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The New Literacy

New technologies are often blamed for the “dumbing-down” of new generations, but it’s hard to see that any generation is “dumber” than the one before it in a historical context. Professor Andrea Lunsford of Stanford University studied college students' writing and how it changed from 2002 to 2006.
The first thing she found is that young people today write far more than any generation before them. That's because so much socializing takes place online, and it almost always involves text. Of all the writing that the Stanford students did, a stunning 38 percent of it took place out of the classroom—life writing, as Lunsford calls it. Those Twitter updates and lists of 25 things about yourself add up.

It's almost hard to remember how big a paradigm shift this is. Before the Internet came along, most Americans never wrote anything, ever, that wasn't a school assignment. Unless they got a job that required producing text (like in law, advertising, or media), they'd leave school and virtually never construct a paragraph again.

On the one hand, you may look at YouTube comments and chat rooms and think literacy is going into the dumpster. On the other hand, those are millions of people who would otherwise never communicate a thought in public if the internet were not available to them. Writer Clive Thompson says the new technology has changed the meaning of writing for younger people.
The fact that students today almost always write for an audience (something virtually no one in my generation did) gives them a different sense of what constitutes good writing. In interviews, they defined good prose as something that had an effect on the world. For them, writing is about persuading and organizing and debating, even if it's over something as quotidian as what movie to go see.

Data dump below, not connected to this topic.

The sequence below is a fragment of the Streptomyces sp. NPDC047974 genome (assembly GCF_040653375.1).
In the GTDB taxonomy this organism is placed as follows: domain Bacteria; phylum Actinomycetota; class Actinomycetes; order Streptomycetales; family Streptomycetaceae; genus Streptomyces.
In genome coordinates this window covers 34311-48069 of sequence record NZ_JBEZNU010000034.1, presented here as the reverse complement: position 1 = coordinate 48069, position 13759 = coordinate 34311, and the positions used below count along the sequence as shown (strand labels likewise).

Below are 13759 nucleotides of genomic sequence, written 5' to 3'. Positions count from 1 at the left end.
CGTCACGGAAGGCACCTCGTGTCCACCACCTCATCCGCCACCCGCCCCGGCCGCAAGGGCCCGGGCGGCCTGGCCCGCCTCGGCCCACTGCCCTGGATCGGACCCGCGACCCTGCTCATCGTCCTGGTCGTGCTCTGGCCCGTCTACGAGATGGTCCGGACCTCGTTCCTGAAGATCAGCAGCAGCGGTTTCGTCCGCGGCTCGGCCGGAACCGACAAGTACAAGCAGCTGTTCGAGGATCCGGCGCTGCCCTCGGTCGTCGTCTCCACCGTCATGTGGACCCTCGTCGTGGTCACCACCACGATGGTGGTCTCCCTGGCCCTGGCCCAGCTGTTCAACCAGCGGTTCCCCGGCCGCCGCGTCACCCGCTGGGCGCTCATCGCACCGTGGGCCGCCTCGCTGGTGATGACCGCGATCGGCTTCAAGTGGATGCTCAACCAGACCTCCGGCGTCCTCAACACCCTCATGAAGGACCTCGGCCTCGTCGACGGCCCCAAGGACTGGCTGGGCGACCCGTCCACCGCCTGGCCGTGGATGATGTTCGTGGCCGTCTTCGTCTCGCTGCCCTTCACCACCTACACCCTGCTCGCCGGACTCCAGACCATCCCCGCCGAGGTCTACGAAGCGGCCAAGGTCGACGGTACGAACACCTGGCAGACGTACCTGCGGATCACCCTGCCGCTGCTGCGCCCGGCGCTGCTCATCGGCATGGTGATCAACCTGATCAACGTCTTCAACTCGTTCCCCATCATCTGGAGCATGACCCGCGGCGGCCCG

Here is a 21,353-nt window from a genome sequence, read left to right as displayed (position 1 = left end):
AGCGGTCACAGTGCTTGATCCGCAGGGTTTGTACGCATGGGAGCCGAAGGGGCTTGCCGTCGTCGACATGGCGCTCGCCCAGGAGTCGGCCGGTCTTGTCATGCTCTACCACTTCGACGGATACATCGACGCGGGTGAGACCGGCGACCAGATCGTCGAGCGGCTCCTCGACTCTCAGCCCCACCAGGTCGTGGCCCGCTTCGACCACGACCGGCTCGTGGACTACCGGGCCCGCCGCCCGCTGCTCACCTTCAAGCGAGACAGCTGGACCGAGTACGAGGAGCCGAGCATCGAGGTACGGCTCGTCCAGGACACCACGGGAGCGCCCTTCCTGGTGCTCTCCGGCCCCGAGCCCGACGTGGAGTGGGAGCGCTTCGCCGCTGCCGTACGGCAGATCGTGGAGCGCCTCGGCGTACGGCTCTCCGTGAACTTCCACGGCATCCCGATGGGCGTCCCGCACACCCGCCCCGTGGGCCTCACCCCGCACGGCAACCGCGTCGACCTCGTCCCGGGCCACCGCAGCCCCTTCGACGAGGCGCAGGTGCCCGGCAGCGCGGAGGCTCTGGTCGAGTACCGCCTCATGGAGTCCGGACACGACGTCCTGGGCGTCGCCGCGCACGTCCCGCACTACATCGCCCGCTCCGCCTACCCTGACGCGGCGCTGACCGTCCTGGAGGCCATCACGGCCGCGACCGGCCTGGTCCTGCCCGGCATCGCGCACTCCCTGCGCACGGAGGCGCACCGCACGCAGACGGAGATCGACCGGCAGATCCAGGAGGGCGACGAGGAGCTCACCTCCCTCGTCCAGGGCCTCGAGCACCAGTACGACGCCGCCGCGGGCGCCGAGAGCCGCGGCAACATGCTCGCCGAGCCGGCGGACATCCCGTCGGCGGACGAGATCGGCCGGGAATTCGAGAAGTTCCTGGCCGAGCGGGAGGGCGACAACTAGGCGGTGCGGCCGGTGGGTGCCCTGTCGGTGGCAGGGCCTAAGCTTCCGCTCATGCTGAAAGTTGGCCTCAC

Of course, not every young internet commenter will go on to be a Stanford student. Do you see the internet as an aid or a hindrance to literacy? Link -via Metafilter

(image credit: Mads Berg)

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"The fact that students today almost always write for an audience ..."

I'll have to disagree with this to a large extent. Most people who add their voices to the Internet are writing for themselves, not for others, otherwise they would make more of an effort to be coherent. Too much anymore, the responsibility of understanding is shifted to the reader, rather than remaining with the writer.

However, I believe Lynn has a good point in that the stupid didn't have as great a voice before the popularization of the Internet. And they seem to be the ones more apt to open their mouths without thought.

Still, if we're referring to literacy in the sense of reading comprehension, then yes, I wholeheartedly believe we are currently in a state of decline. I do, however, blame this on the schools, not the Internet.
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At first I thought Adi got it right, tho the rudeness and deterioration in grammar is dismaying [the latter is even "more bad" than before the internet :)]. But...
Everybody wants to talk - nobody wants to READ.
This is the crunch. Literacy levels are declining in my country, Canada. About half of Canucks can't manage a simple magazine article or novel, despite their spewing of ever greater volumes of broken english on the internet.
So, in this broader respect, i guess it is, at best, a wash, not a net gain.
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